Osteoporosis International

, Volume 24, Issue 10, pp 2681–2691

Diagnostic measures for sarcopenia and bone mineral density

  • A. Y. Bijlsma
  • M. C. G. Meskers
  • M. Molendijk
  • R. G. J. Westendorp
  • S. Sipilä
  • L. Stenroth
  • E. Sillanpää
  • J. S. McPhee
  • D. A. Jones
  • M. Narici
  • H. Gapeyeva
  • M. Pääsuke
  • E. Seppet
  • T. Voit
  • Y. Barnouin
  • J. Y. Hogrel
  • G. Butler-Browne
  • A. B. Maier
Original Article

DOI: 10.1007/s00198-013-2376-8

Cite this article as:
Bijlsma, A.Y., Meskers, M.C.G., Molendijk, M. et al. Osteoporos Int (2013) 24: 2681. doi:10.1007/s00198-013-2376-8

Abstract

Summary

Currently used diagnostic measures for sarcopenia utilize different measures of muscle mass, muscle strength, and physical performance. These diagnostic measures associate differently to bone mineral density (BMD), as an example of muscle-related clinical outcome. These differences should be taken into account when studying sarcopenia.

Introduction

Diagnostic measures for sarcopenia utilize different measures of muscle mass, muscle strength, and physical performance. To understand differences between these measures, we determined the association with respect to whole body BMD, as an example of muscle-related clinical outcome.

Methods

In the European cross-sectional study MYOAGE, 178 young (18–30 years) and 274 healthy old participants (69–81 years) were recruited. Body composition and BMD were evaluated using dual-energy X-ray densitometry. Diagnostic measures for sarcopenia were composed of lean mass as percentage of body mass, appendicular lean mass (ALM) as percentage of body mass, ALM divided by height squared (ALM/height2), knee extension torque, grip strength, walking speed, and Timed Up and Go test (TUG). Linear regression models were stratified for sex and age and adjusted for age and country, and body composition in separate models.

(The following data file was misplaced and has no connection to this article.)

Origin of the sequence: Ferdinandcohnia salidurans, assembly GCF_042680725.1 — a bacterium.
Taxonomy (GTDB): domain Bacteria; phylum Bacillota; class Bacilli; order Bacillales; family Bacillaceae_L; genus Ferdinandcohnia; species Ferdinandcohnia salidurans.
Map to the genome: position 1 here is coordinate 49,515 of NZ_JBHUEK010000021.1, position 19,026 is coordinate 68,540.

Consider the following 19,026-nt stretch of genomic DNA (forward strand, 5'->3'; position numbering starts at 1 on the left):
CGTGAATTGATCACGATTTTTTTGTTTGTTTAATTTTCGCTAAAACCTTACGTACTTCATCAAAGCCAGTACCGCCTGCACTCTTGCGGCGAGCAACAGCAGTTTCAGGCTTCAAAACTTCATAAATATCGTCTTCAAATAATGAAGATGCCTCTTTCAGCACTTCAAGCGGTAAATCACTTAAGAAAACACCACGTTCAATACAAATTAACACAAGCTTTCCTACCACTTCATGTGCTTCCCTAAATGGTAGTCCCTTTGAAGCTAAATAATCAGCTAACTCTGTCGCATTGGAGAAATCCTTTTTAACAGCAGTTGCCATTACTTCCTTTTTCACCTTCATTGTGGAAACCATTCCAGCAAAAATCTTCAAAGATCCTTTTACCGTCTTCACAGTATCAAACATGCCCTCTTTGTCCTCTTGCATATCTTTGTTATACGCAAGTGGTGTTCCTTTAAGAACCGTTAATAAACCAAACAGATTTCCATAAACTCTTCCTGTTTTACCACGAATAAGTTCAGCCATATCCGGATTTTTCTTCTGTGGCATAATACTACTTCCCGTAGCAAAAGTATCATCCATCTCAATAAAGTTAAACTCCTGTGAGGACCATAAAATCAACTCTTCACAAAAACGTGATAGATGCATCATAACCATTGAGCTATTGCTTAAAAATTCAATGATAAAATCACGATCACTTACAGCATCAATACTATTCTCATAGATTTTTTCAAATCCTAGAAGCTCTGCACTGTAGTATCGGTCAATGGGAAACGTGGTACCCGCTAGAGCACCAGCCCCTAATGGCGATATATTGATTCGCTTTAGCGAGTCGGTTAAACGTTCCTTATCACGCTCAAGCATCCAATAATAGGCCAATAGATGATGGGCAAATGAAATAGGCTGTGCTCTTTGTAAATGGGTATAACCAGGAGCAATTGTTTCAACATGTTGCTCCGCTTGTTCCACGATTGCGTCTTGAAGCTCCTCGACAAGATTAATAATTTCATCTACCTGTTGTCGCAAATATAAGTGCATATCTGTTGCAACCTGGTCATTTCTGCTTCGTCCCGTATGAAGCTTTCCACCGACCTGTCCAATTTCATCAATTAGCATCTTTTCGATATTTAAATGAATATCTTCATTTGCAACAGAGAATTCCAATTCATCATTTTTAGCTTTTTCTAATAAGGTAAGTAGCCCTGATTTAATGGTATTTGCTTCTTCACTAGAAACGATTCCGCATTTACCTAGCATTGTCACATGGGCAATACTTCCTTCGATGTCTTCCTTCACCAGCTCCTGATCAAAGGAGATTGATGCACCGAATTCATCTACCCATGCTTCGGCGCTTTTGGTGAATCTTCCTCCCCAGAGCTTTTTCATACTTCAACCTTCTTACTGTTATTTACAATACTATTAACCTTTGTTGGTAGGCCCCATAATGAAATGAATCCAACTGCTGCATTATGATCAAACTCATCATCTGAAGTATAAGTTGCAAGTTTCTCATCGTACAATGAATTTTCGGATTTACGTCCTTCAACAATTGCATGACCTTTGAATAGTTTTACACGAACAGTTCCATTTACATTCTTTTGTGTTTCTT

Results

Lean mass and ALM/height2 were positively associated with BMD (P < 0.001). Significance remained in all sex and age subgroups after further adjustment for fat mass, except in old women. Lean mass percentage and ALM percentage were inversely associated with BMD in old women (P < 0.001). These inverse associations disappeared after adjustment for body mass. Knee extension torque and handgrip strength were positively associated with BMD in all subgroups (P < 0.01), except in old women. Walking speed and TUG were not related to BMD.

Conclusions

The associations between diagnostic measures of sarcopenia and BMD as an example of muscle-related outcome vary widely. Differences between diagnostic measures should be taken into account when studying sarcopenia.

Keywords

AgingBody compositionBone mineral densityMuscleSarcopenia

Copyright information

© International Osteoporosis Foundation and National Osteoporosis Foundation 2013

Authors and Affiliations

  • A. Y. Bijlsma
    • 1
    • 2
  • M. C. G. Meskers
    • 3
  • M. Molendijk
    • 2
  • R. G. J. Westendorp
    • 2
  • S. Sipilä
    • 4
  • L. Stenroth
    • 4
    • 5
  • E. Sillanpää
    • 4
  • J. S. McPhee
    • 6
  • D. A. Jones
    • 6
  • M. Narici
    • 6
    • 7
  • H. Gapeyeva
    • 8
  • M. Pääsuke
    • 8
  • E. Seppet
    • 9
  • T. Voit
    • 10
  • Y. Barnouin
    • 10
  • J. Y. Hogrel
    • 10
  • G. Butler-Browne
    • 10
  • A. B. Maier
    • 1
    • 2
  1. 1.Department of Internal Medicine, Section of Gerontology and GeriatricsVU University Medical CenterAmsterdamThe Netherlands
  2. 2.Department of Gerontology and GeriatricsLeiden University Medical CentreLeidenThe Netherlands
  3. 3.Department of Rehabilitation MedicineLeiden University Medical CentreLeidenThe Netherlands
  4. 4.Gerontology Research Center and Department of Health SciencesUniversity of JyväskyläJyväskyläFinland
  5. 5.Department of Biology of Physical ActivityUniversity of JyväskyläJyväskyläFinland
  6. 6.School of Healthcare ScienceManchester Metropolitan UniversityManchesterUK
  7. 7.School of Graduate Entry to Medicine and Health, Division of Clinical PhysiologyUniversity of NottinghamDerbyUK
  8. 8.Institute of Exercise Biology and PhysiotherapyUniversity of TartuTartuEstonia
  9. 9.Faculty of Medicine, Institute of BiomedicineUniversity of TartuTartuEstonia
  10. 10.Institute of Myology, GH Pitié-Salpêtrière, UPMC UM 76, INSERM U 974, CNRS UMR 7215ParisFrance